The result is a nicely subdued science-fiction drama that calls to mind the simplicity in scope and wealth of heart shown in Jeff Nichols‘ films. Fast Color could be described as a hybrid of sorts between that director’s Take Shelter (in style and economy) and Midnight Special (in high concept mystery and theatrics). Hart really leans into the Midwest aesthetic with the help of an additional environmental factor making things even bleaker than a beat-down small town in rural America. Drought has taken hold of everything with water marked-up to an astronomical premium to ensure conservation. It’s the type of problem that appears irreversible: broken like Ruth to mirror just how important proving her family’s maxim incorrect is. One woman’s survival might be the world’s survival.
Those are sentiments we need today with our current administration doing everything to insulate our country as though it is superior to all others. We ignore climate change, close our borders, reward the rich, and kill the poor. While we still live by the notion that we’re only as strong as our weakest link, we’ve stopped trying to build that weakness up to strength and instead started to try cutting it off, ambivalent to the consequences. That’s how fear manifests on both sides of the equation. The “other” fears the establishment’s wrath while the establishment fears being replaced by the “other”. One fights to breathe while the other fights for comfort. Rather than give everyone the means to save our world, those with them simply watch it crumble.
How do we enact change? By embracing our power to do so. While Ruth and her family must worry about these external forces bearing down, a lot of their problems were born internally. The systemic problems within our society have become so ingrained in our citizens that they begin to underestimate themselves. The idea that one person can’t make a difference is a line fed by authority to maintain the status quo. Overturning it feels Sisyphean because believing we, as individuals, do matter is contrary to what we’ve been told. That’s why rebellions are thought of as awakenings. They’re about relinquishing the chains for which we let ourselves be bound to refuse the spotlight exposing our might will ultimately demand. The metaphor here is hardly hidden.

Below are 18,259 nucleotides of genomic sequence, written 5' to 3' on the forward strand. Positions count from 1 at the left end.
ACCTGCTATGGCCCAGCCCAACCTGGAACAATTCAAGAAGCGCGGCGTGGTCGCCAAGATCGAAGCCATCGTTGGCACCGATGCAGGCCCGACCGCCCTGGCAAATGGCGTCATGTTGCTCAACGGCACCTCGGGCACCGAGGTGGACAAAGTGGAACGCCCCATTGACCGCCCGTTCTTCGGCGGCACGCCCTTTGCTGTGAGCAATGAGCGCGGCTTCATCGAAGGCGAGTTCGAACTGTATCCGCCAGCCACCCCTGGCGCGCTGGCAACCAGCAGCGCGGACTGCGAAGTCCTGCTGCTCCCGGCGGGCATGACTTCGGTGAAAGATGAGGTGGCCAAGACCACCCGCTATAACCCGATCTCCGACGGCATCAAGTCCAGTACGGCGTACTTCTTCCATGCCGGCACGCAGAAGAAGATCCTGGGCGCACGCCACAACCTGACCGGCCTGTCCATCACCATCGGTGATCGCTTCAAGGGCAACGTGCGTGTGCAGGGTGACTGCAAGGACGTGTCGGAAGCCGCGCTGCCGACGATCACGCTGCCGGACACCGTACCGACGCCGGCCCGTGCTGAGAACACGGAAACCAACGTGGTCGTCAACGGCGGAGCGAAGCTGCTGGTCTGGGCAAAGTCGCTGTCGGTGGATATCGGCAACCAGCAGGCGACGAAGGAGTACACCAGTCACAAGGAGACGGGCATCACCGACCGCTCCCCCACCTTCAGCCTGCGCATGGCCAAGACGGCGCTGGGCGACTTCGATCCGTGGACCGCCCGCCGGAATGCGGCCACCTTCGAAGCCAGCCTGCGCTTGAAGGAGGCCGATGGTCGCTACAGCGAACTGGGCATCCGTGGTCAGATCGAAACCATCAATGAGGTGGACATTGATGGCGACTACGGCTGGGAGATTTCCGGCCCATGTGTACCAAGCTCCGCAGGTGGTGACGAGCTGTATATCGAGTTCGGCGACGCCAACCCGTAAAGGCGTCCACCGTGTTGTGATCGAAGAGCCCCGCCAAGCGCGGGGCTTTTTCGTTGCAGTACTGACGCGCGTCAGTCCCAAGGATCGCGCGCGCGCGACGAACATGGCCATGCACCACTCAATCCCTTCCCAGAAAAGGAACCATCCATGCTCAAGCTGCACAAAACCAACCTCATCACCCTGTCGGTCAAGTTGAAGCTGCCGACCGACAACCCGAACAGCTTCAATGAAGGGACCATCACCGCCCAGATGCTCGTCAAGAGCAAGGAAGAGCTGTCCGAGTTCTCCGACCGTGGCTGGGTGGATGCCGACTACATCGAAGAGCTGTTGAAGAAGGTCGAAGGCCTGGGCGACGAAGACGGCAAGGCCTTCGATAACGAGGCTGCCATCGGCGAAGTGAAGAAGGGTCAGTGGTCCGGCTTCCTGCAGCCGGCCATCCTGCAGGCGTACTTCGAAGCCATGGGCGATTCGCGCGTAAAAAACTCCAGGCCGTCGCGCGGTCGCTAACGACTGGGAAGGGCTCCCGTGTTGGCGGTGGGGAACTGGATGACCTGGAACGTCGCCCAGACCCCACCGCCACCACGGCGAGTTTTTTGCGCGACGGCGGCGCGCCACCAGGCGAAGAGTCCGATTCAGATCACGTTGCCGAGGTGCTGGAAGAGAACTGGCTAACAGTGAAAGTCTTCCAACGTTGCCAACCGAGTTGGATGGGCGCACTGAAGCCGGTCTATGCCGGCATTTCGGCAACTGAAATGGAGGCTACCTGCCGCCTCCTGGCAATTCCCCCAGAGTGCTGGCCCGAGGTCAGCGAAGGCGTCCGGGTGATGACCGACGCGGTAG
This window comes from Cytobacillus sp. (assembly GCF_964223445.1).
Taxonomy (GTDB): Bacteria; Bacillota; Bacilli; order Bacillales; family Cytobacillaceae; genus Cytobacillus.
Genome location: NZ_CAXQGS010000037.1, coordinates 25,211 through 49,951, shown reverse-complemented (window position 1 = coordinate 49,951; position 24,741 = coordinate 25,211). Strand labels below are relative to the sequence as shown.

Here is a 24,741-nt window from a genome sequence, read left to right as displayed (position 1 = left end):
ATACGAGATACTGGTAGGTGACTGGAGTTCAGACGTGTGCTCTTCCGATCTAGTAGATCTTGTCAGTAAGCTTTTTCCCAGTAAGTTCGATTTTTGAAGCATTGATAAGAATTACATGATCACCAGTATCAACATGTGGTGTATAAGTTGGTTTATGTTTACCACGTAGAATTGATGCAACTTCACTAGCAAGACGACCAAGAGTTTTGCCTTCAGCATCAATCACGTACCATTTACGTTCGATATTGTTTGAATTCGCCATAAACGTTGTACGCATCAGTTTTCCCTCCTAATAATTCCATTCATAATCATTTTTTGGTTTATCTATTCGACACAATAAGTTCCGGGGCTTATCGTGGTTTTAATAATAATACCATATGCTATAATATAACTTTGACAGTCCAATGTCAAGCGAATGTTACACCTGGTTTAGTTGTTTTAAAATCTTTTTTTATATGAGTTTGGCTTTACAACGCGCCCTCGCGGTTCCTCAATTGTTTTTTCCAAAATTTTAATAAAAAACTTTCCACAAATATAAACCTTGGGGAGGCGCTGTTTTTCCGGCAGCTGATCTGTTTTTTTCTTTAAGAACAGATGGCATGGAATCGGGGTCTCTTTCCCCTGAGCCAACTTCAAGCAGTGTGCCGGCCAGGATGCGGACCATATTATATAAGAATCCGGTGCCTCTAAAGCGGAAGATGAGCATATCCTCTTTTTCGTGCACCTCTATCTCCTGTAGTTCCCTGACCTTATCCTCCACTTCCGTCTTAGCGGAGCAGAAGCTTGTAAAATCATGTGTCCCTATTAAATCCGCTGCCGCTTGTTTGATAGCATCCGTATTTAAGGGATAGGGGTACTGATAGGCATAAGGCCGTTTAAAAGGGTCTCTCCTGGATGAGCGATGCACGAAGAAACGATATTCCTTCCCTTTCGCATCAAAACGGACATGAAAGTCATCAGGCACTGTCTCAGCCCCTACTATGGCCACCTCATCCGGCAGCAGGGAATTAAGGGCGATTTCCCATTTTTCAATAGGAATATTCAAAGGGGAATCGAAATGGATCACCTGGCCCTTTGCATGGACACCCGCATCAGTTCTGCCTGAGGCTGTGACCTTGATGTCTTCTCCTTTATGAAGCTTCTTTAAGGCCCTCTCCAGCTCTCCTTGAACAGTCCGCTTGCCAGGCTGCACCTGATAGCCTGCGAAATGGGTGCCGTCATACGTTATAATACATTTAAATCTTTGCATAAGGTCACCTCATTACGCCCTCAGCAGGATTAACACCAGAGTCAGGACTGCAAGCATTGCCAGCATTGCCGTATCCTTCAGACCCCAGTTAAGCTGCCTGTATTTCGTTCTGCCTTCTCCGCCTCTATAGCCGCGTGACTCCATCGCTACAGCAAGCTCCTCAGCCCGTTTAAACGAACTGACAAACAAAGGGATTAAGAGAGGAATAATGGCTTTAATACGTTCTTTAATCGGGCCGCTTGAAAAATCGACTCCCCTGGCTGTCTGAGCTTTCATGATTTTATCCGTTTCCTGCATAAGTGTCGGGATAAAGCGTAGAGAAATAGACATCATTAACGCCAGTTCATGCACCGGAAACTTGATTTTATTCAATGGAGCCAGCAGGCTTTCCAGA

It doesn’t have to be when it’s so smartly interwoven with the fabric of such a personal narrative concerning a single family under duress. With a villain who maintains humanity even if helpless to combat his superiors’ immorality with it (Denham is the blur that condones oppressing rights for the greater good) and a sheep in wolves clothing to show personal connection is paramount to diving below propaganda (David Strathairn‘s Ellis), we see the duplicity of America’s still homogenized leadership core. And through Mbatha-Raw, Toussaint (the best part of the film), and Sidney we receive the courage to prevail. True power is being able to put the gun down because using it only proves it was in control. We’re only as strong as who we are without it.
courtesy of Lionsgate